…And you can, too!
We did it with one simple rule:
Only items that have already been raised on the mailing list are allowed on the agenda.
Using this rule, Reps Council cut their average meeting time from 2 hours (yes! you read that right!) to the target 1 hour. It’s really that simple. Here’s why it works:
We realized that most of the meeting was taken up with the “stupid” questions that inevitably come up with a new topic, asking for clarification on what was meant, asking for background on the topic. Getting everybody on the same page on a new topic can take 15 – 30 minutes depending on how complicated or contentious the subject is.
By the way, this is why Reps meet on IRC. I like to say that “you guys don’t type with an accent!” when I mention my preference to IRC meetings over voice calls. Depending on the English skills of the people attending, they may need more time to understand what was said, or have it explained a different way. At least on IRC non-native speakers can form their thoughts while others are typing.
Using speech, the accent issue can cause delays both ways. Not all English speakers’ accents are created equal. When the Reps mentors met in Berlin, it was often requested that I speak because my Canadian accent was easily understood, while some people whose written English was very good, couldn’t be understood by many when speaking.
The language barrier does cause delays even on IRC. It can add 15 minutes or more while people try to understand what was said, then formulate their response, and have to speak slowly. More worrying is the time that isn’t taken up by those that don’t understand the topic well enough to discuss it in the moment.
Forming an Opinion
Before you make a decision on a topic, you need to know how you feel about it. In well functioning teams this also means taking time to consider how the rest of the team feels, and why. An opinion can’t be formed in a moment. It takes consideration, some mulling, maybe even research. We could easily take a whole hour discussing one new topic, but here is another 15 minutes at least of discussion.
The 80% Rule
In Athens, Gunner introduced a very good rule for group discussion. He said (paraphrasing), “For a feature to be included in Firefox, it has to be relevant to 80% of the users. Only ask questions that you think apply to 80% of the group.” If a meeting is the primary discussion mechanism for a group, or team, it becomes the place where people ask questions that only apply to a small portion of the team, or even just themselves. Everyone else has to wait for these discussions before moving on to the next 80% topic. Even the time it takes for someone to ask the question and be told to ask it privately later can add up. It can sometimes take 5 minutes or more for the person to explain their question and for the other participants to understand that it’s not really applicable to the group.
Using a mailing list, newsgroup, forum or other asynchronous discussion tool prevents many of these topics from running down the clock in your meeting.
This is a time trade-off. Obviously the 101 discussions and opinion arguments need to happen. Having them asynchronously allows people to choose the time that best suits them for contributing to the discussion. It allows people to participate that can’t make the meeting time. People can skim over the topics they’re not interested in, or don’t have anything to add to. In a synchronous meeting, they must sit and wait while these discussions happen, unable to completely context shift away from the meeting as they need to follow along to know when the discussion reaches a topic of interest.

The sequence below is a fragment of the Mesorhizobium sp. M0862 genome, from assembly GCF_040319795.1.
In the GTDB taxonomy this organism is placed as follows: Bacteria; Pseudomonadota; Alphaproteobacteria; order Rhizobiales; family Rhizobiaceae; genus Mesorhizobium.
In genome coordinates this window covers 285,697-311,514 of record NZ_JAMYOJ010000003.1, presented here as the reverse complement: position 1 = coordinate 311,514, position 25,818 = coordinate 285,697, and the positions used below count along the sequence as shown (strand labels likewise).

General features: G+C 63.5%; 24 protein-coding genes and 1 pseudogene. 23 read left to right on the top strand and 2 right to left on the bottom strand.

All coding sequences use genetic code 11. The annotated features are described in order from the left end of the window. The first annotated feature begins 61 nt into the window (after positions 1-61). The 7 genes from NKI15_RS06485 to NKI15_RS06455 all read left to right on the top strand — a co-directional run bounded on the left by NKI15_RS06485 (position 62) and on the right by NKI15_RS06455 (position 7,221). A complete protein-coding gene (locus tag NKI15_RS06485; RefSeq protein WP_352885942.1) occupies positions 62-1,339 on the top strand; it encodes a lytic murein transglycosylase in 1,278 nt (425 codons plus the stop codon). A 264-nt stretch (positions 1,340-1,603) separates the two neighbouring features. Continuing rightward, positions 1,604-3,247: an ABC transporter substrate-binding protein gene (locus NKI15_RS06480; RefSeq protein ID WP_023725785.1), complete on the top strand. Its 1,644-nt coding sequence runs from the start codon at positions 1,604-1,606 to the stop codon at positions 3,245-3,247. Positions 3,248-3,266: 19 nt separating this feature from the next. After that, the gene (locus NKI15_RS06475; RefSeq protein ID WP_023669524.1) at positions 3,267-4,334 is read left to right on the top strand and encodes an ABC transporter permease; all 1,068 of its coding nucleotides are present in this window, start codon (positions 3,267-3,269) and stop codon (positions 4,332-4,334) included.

Background and 101
You can give a much more complete background of a topic asynchronously. Asking people to read a blog post or proposal before a meeting means people can come to the discussion well informed, which a chance to point out missing pieces of the background. Again people can choose when to do this on their own time and will be able to give it more time and consideration than if you give them 5 minutes in a meeting to get familiar. People who are familiar with the topic can skim the discussion without having to wait through that portion of the meeting.
Forming an Informed Opinion
How many of us have epiphanies on subjects while in the shower, or taking a walk? We all need time to consider someone else’s point of view. I think we all tend to be more aggressive about our own opinions when discussing them real-time. Our brains don’t have time to explain ourselves while trying to understand someone else in the moment. When we have time to think about what we’re saying, and what others are saying we have time to form better responses, better consider what the other is saying, and even time to walk away, calm down, and come back with a fresh perspective.
Discussing opinions on a topic before a meeting also allows those in the meeting to recap and consider the opinions of those who can’t make the meeting. Someone else can raise a good point that was made in the async discussion, even if it wasn’t their own.
Making Decisions and Moving Forward
When topics are presented and discussed on the mailing list (or your tool of choice) it leaves you prepared to recap and make a decision in the meeting, identify the next steps, assign action items and move on. All of a sudden a topic that used to take up 15 – 30 minutes of your meeting can be reviewed and acted upon in under 5. People can call out where they need still need help or have completed past action items, and use “discuss on list” as an action item liberally!